New Project Planning

Nothing much going on in Ghana, but there’s a lot of rain coming down.
Here in London we went to visit the brilliant Orchid Project to ask for some advice on tackling female genital mutilation, which is practised by some of the tribes who are coming south and settling in Ashanti. These include the Fra-Fra, Dagati, Komkomba and probably a whole lot more we haven’t yet identified.
Orchid gave us a video and for starters, we’re going to run this in our clinics for waiting patients, and ask the nurses occasionally to interpret and maybe even to start a discussion. We also decided to try to educate communities about the terrible consequences of FGM at the same time as we’re training them in health and hygiene. It may depend on finding a senior person in the tribe to support us. We’ll have more thoughts later but would welcome any suggestions.

A Great Day

We had a great walk on Saturday, all nine miles of it. Father James of St Pancras Old Church gave us tea, chocolate cake and his blessing before we set off and a record number of people attended – 28. Donations are pushing £2,000 and still going up.
Our thanks to everyone who came and everyone who sponsored a walker. You all helped make it a wonderful day.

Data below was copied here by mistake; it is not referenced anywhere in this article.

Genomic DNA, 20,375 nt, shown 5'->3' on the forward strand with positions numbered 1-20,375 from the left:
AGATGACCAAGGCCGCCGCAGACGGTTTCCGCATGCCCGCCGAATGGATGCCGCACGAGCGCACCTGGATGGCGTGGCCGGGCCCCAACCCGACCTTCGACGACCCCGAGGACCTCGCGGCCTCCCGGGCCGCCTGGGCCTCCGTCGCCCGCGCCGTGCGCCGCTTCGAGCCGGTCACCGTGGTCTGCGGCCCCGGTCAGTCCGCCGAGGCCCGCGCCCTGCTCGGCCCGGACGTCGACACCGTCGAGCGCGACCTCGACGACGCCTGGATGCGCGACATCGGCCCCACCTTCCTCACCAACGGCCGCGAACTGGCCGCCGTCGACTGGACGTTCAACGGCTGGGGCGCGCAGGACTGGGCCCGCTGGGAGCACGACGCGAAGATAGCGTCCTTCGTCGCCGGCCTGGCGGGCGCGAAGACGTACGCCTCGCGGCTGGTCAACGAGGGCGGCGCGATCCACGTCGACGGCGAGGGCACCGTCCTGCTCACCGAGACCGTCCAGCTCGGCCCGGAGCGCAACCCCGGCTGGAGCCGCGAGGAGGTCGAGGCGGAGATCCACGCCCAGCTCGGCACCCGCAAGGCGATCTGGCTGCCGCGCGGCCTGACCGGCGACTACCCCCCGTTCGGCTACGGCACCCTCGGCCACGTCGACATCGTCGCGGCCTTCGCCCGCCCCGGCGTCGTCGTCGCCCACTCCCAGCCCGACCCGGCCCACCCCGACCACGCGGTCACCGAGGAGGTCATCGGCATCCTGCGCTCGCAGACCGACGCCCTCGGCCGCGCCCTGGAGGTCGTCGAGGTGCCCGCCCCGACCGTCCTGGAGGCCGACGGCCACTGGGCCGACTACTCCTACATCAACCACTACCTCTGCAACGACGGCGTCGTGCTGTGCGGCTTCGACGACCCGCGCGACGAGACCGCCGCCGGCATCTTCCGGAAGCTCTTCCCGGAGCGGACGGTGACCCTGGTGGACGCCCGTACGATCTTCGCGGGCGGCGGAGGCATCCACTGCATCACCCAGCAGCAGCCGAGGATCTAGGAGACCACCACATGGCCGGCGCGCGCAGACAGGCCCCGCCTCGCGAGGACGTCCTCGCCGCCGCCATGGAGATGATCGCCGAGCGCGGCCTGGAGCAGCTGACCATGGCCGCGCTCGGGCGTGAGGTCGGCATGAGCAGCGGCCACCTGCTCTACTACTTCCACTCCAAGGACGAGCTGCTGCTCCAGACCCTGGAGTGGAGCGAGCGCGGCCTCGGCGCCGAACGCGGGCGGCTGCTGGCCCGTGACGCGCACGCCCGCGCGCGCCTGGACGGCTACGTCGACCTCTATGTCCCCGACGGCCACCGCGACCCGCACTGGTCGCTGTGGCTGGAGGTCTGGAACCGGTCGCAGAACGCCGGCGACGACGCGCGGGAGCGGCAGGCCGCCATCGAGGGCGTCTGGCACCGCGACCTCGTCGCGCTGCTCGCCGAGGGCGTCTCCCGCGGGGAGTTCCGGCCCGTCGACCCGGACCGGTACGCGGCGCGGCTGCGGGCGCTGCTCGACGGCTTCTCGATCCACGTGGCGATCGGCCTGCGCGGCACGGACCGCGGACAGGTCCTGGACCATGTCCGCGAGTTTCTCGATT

Better Sight from Switzerland

We are lucky to include BasAid among our donors. The organisation is based in Basle and funded by chemical and other major companies.
Not only have they funded many of our projects, but they are now collecting secondhand spectacles and shipping them to Ashanti for our eye clinic. Apparently on days when the clinic is operational queues start to form at 3am. At 8am the queue is closed and people trying to join after that, many of whom have walked for miles to get there, have to go home till next time.
Here is BasAid’s Kwaku Marfo presenting the latest batch of secondhand spectacles to Ashanti Development’s Nicholas Aboagye.

Piped Water for Mprim

In 2014 we gave one water filter to every household in Mprim village, where we’d lost hope of finding a good location for drilling a borehole. We expected the filters to last for five years and told the villagers many times that they would have to pay for replacements themselves.
In fact many of the filters are still in good condition today, seven years later, and the water authorities have recently extended a pipeline to Mprim. Water only flows in it once a week, but it is just enough to provide drinking water to the community. The filters, which are manufactured by GrifAid, have done a brilliant job in tiding the village over till a better solution came along.

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